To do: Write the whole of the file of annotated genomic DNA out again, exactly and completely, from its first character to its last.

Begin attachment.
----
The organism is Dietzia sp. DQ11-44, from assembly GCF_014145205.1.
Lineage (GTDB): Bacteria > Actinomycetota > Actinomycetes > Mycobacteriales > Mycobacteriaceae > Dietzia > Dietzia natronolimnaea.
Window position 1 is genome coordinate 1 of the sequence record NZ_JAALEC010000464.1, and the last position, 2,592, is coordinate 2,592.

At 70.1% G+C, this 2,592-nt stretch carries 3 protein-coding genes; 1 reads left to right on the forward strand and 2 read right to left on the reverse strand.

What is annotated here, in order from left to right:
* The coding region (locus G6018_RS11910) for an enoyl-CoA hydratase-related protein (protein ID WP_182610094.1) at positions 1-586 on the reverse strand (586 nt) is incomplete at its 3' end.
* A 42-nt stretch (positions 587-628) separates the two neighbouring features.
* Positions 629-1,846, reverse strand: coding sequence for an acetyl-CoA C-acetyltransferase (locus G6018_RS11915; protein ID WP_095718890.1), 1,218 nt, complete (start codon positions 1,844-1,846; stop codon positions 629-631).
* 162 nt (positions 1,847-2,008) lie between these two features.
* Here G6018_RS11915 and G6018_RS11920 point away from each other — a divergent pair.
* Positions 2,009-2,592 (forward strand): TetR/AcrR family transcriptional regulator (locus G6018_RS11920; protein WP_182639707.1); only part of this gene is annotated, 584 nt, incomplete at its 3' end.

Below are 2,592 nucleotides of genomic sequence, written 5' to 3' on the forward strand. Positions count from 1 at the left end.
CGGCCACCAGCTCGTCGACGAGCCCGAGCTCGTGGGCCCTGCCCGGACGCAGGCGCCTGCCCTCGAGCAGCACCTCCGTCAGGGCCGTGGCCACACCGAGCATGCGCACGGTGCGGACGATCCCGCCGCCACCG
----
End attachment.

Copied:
The organism is Dietzia sp. DQ11-44, from assembly GCF_014145205.1.
Lineage (GTDB): Bacteria > Actinomycetota > Actinomycetes > Mycobacteriales > Mycobacteriaceae > Dietzia > Dietzia natronolimnaea.
Window position 1 is genome coordinate 1 of the sequence record NZ_JAALEC010000464.1, and the last position, 2,592, is coordinate 2,592.

At 70.1% G+C, this 2,592-nt stretch carries 3 protein-coding genes; 1 reads left to right on the forward strand and 2 read right to left on the reverse strand.

What is annotated here, in order from left to right:
* The coding region (locus G6018_RS11910) for an enoyl-CoA hydratase-related protein (protein ID WP_182610094.1) at positions 1-586 on the reverse strand (586 nt) is incomplete at its 3' end.
* A 42-nt stretch (positions 587-628) separates the two neighbouring features.
* Positions 629-1,846, reverse strand: coding sequence for an acetyl-CoA C-acetyltransferase (locus G6018_RS11915; protein ID WP_095718890.1), 1,218 nt, complete (start codon positions 1,844-1,846; stop codon positions 629-631).
* 162 nt (positions 1,847-2,008) lie between these two features.
* Here G6018_RS11915 and G6018_RS11920 point away from each other — a divergent pair.
* Positions 2,009-2,592 (forward strand): TetR/AcrR family transcriptional regulator (locus G6018_RS11920; protein WP_182639707.1); only part of this gene is annotated, 584 nt, incomplete at its 3' end.

Below are 2,592 nucleotides of genomic sequence, written 5' to 3' on the forward strand. Positions count from 1 at the left end.
CGGCCACCAGCTCGTCGACGAGCCCGAGCTCGTGGGCCCTGCCCGGACGCAGGCGCCTGCCCTCGAGCAGCACCTCCGTCAGGGCCGTGGCCACACCGAGCATGCGCACGGTGCGGACGATCCCGCCGCCACCG